This map highlights the fact that a majority of content produced in Wikipedia is about a relatively small part of our planet. This finding supports previous work on the geographical biases of Wikipedia. Consider for example this visualization of the state of Wikipedia in 2010. We know that different language versions have varying shares of geocoded articles. English, Polish, German, Dutch and French are the Wikipedias with the largest numbers of geotagged articles. Since all these languages are spoken in Europe they may make a significant contribution to the dominant position of this continent in the above map.
By contrast, other continents are much less represented in the world’s most prominent digital repository of human knowledge. As we pointed out in the post about Africa on Wikipedia, the whole continent of Africa contains only about 2.6% of the world’s geotagged Wikipedia articles despite having 14% of the world’s population and 20% of the world’s land.
Further exploring the two groups represented in the map above (the inside and the outside of the red circle), we find that Wikipedia articles inside the circle have had a head start: they are on average a bit older than those outside. Especially in 2005 and 2006, editing activity about this European area picked up much faster than in the rest of the world.
Analysing the number of words per article shows that the articles inside the circle are a bit shorter than those outside. The average word counts per article are 419 inside the circle (median: 215) and 455 for the rest of the world (median: 260). To put this into perspective: these average word counts equate to the number of words you have read in this blog post up until this point.
While it is possible that this difference in word counts translates to differences in quality, one has to bear in mind that there may be other factors at play, such as variation in style and linguistic density or verbosity of the relevant languages in the respective areas.
However, at least within the English Wikipedia, we could show that in general word counts in large parts of Europe are indeed lower than those in North America. The comparison within Europe shows that articles about places, events and people in, for example, Italy and Great Britain are noticeably longer than those about such topics in France or Poland.
To obtain a clearer picture, we can analyse the distributions of languages, both inside and outside the circle. In doing so, we can clearly see that most major European languages (with the exception of English (EN), Russian (RU), and Spanish (ES)) have more articles inside the circle than outside.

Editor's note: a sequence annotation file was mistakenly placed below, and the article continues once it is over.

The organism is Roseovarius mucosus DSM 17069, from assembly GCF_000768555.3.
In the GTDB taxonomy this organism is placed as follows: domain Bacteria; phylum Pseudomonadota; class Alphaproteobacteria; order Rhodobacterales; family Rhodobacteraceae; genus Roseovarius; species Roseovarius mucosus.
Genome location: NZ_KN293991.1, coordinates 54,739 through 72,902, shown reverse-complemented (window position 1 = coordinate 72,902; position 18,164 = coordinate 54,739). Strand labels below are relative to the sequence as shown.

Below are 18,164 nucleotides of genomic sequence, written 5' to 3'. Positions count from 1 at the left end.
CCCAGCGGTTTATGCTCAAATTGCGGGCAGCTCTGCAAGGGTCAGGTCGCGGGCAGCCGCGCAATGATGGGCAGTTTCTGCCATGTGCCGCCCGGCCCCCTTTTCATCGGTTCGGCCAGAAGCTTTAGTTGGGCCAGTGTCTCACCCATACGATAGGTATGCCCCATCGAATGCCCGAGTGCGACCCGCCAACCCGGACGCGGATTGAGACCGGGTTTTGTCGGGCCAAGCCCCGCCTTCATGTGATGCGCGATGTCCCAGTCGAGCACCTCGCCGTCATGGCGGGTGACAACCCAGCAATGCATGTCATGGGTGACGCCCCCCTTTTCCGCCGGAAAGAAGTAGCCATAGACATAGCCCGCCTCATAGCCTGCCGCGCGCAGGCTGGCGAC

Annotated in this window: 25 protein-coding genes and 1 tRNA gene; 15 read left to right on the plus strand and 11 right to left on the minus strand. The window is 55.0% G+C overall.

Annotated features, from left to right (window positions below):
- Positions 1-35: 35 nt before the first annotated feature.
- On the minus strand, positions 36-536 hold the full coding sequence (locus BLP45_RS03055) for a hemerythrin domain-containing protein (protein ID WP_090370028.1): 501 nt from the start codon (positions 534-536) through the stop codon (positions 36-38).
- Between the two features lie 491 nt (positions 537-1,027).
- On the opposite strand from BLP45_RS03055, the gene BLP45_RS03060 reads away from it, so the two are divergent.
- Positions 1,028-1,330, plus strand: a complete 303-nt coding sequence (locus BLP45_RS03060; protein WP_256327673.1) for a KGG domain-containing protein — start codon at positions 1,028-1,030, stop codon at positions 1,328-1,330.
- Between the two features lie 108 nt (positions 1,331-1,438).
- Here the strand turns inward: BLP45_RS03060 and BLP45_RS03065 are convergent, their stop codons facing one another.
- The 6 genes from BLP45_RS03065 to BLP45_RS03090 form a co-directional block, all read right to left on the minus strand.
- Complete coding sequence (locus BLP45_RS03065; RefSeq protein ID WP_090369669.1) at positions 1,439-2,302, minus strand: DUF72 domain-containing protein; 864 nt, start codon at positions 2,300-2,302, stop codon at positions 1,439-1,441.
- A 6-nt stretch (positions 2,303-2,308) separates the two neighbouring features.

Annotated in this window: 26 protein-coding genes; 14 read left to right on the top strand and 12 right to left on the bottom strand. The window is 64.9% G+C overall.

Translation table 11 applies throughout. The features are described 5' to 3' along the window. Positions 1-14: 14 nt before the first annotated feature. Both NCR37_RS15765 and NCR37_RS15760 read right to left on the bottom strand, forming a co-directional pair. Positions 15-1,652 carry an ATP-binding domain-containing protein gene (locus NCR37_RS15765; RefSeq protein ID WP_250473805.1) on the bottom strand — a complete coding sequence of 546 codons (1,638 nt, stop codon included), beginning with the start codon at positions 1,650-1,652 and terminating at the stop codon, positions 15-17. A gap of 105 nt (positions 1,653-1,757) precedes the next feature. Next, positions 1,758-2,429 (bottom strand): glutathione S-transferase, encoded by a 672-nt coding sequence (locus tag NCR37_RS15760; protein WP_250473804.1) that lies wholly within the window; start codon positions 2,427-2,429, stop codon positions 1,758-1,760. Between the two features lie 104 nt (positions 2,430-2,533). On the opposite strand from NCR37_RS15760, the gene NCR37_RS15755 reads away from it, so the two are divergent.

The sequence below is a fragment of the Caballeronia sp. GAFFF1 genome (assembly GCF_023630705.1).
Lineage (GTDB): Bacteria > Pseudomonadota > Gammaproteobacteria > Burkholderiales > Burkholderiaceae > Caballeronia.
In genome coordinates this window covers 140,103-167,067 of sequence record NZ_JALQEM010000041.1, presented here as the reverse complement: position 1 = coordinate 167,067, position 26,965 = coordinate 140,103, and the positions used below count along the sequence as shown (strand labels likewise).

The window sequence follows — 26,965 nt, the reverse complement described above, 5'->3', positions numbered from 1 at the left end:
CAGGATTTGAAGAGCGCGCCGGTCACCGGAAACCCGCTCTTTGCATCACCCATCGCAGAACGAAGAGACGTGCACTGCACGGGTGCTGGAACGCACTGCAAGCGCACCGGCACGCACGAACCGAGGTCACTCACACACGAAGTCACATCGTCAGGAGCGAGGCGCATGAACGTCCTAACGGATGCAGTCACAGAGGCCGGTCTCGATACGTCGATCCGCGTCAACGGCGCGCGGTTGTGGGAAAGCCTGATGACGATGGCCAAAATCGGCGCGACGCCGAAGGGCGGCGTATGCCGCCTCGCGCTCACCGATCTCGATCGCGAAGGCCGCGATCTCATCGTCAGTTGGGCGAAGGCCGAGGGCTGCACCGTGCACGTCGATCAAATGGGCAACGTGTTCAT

Thus, we could show a number of things: first, that the spatial distribution of Wikipedia articles is highly uneven at a global perspective. Second, that the average age as well as the average length of articles in Western and Central Europe (which constitute 50% of all articles) deviates somewhat from articles in the rest of the world. This stark dominance of content in the region is linked to both a strong overrepresentation of European languages and the often observed self-focus bias which states that people (and, similarly, it seems, language groups) edit Wikipedia mainly with respect to their surroundings.
This uneven distribution of knowledge carries with it the danger of spatial solipsism for the people who live inside one of Wikipedia’s focal regions. It also strongly underrepresents regions such as the Middle East and North Africa as well as Sub-Saharan Africa. In the global context of today’s digital knowledge economies, these digital absences are likely to have very material effects and consequences.
To read more about this work, you can download a forthcoming paper, in which Mark Graham, Bernie Hogan, Ralph Straumann and Ahmed Medhat have analysed these uneven patterns of representation in Wikipedia and their contributing factors. Currently, we are building on that work to analyse the equally uneven distribution of participation to Wikipedia.
The map is based on Wikipedia data dumps encompassing 44 languages from November 2012. We excluded articles with more than four geotags, which typically consist of lists of geographic features. In the remaining data, we chose the most frequent geotag. If all geotags occurred only once, the first geotag (typically the most important one) was chosen as representative for the article. Additionally, we gathered article metrics such as number of characters and words in the article, the number of links to other Wikipedia articles, the number of external links and the number of in-article references. We mapped the article locations on top of a dataset that we obtained from Natural Earth using Buckminster Fuller’s Dymaxion map projection that has little distortion of shape and area and highlights that there is no ‘right way up’.
Note: This post was originally published on the OII's Geonet project blog on . It might have been updated since then in its original location. The post gives the views of the author(s), and not necessarily the position of the Oxford Internet Institute.